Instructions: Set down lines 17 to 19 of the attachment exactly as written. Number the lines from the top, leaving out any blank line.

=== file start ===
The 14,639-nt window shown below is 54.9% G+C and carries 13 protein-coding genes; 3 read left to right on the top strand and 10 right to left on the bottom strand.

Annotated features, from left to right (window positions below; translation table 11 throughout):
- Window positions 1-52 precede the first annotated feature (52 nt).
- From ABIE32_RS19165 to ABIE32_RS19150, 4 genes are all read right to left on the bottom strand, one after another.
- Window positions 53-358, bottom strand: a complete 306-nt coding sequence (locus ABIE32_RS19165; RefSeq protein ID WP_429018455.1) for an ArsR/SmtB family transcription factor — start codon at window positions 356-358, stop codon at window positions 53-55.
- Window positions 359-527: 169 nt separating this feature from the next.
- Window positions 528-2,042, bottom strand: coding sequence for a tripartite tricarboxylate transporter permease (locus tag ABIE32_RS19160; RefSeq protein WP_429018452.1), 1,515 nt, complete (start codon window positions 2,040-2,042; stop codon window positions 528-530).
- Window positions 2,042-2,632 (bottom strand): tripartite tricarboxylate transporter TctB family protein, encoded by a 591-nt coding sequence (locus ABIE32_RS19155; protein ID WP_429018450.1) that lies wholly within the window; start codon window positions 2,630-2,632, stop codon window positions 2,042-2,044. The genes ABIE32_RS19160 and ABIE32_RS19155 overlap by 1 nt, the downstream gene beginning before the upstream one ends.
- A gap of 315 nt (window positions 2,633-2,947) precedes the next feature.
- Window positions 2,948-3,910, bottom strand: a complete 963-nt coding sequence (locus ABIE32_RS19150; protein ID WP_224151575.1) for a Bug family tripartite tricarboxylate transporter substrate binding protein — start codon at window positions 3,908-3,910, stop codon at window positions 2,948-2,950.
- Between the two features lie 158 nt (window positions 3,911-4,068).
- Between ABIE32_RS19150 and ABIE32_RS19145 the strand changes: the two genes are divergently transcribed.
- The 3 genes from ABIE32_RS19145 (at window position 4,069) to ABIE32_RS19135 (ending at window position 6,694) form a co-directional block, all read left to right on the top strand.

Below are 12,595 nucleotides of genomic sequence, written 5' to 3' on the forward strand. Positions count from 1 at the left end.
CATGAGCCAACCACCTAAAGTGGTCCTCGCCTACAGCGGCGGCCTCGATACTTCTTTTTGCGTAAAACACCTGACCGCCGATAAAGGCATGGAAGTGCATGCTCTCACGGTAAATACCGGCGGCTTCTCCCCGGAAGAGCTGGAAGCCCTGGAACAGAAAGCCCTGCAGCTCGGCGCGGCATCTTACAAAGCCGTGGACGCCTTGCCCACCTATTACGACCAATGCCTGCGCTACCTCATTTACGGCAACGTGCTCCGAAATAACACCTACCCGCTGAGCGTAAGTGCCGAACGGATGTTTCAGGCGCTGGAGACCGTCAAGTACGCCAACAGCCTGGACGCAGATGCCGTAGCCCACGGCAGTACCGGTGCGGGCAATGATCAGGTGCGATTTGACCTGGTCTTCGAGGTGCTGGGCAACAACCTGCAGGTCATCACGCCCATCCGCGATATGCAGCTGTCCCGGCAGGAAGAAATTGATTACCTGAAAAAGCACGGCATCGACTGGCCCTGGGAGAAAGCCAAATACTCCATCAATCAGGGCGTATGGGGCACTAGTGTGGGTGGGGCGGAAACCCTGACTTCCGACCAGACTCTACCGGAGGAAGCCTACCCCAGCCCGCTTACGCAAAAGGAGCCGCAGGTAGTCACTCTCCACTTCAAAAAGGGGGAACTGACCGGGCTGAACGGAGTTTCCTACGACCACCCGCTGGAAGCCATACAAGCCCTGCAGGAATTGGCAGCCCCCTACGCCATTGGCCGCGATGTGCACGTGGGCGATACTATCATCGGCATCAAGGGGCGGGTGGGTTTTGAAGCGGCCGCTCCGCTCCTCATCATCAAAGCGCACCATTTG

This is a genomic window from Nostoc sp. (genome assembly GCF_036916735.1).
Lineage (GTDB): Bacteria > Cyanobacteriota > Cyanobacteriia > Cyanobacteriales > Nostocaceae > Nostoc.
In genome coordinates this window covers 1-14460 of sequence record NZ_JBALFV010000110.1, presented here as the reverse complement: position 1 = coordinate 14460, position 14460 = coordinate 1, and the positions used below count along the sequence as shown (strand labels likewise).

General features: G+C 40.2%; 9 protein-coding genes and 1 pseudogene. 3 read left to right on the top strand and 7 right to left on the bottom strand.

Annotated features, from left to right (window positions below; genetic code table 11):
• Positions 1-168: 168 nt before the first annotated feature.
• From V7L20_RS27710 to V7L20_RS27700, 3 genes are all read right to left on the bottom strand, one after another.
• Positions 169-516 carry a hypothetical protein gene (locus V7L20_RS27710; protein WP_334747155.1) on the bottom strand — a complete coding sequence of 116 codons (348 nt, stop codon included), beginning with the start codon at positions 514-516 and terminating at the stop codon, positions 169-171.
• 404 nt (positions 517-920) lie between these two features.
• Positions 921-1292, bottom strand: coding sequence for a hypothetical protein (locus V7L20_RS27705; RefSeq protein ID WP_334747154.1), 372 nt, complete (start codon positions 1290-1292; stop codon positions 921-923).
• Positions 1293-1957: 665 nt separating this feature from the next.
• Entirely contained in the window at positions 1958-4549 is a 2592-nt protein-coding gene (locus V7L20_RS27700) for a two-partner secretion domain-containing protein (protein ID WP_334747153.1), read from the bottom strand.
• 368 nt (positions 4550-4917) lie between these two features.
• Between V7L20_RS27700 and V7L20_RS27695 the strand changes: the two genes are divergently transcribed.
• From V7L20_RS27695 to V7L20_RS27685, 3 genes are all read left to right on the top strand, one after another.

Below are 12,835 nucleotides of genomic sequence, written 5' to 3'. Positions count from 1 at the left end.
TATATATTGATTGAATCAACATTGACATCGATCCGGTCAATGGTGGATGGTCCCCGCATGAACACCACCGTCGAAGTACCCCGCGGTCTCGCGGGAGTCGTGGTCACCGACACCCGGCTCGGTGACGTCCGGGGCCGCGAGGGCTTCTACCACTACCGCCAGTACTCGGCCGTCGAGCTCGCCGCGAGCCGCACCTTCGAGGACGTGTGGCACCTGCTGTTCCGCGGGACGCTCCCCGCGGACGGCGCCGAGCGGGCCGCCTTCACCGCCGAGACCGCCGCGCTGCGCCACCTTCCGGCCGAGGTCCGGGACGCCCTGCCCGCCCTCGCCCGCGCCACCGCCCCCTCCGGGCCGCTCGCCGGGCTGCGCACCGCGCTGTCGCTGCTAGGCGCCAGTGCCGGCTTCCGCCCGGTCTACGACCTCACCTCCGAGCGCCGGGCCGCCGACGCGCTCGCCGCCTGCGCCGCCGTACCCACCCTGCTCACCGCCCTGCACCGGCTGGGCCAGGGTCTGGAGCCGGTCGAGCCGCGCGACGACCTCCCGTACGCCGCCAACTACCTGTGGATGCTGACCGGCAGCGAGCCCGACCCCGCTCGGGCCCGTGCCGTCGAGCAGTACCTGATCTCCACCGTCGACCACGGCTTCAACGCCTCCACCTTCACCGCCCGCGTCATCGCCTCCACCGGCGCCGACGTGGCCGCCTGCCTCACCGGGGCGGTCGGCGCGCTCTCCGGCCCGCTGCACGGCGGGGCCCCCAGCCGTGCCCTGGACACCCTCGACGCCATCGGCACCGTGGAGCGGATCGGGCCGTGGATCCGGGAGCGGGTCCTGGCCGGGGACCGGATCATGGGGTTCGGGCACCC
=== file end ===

Lineage (GTDB): Bacteria > Cyanobacteriota > Cyanobacteriia > Cyanobacteriales > Nostocaceae > Nostoc.
In genome coordinates this window covers 1-14460 of sequence record NZ_JBALFV010000110.1, presented here as the reverse complement: position 1 = coordinate 14460, position 14460 = coordinate 1, and the positions used below count along the sequence as shown (strand labels likewise).

General features: G+C 40.2%; 9 protein-coding genes and 1 pseudogene. 3 read left to right on the top strand and 7 right to left on the bottom strand.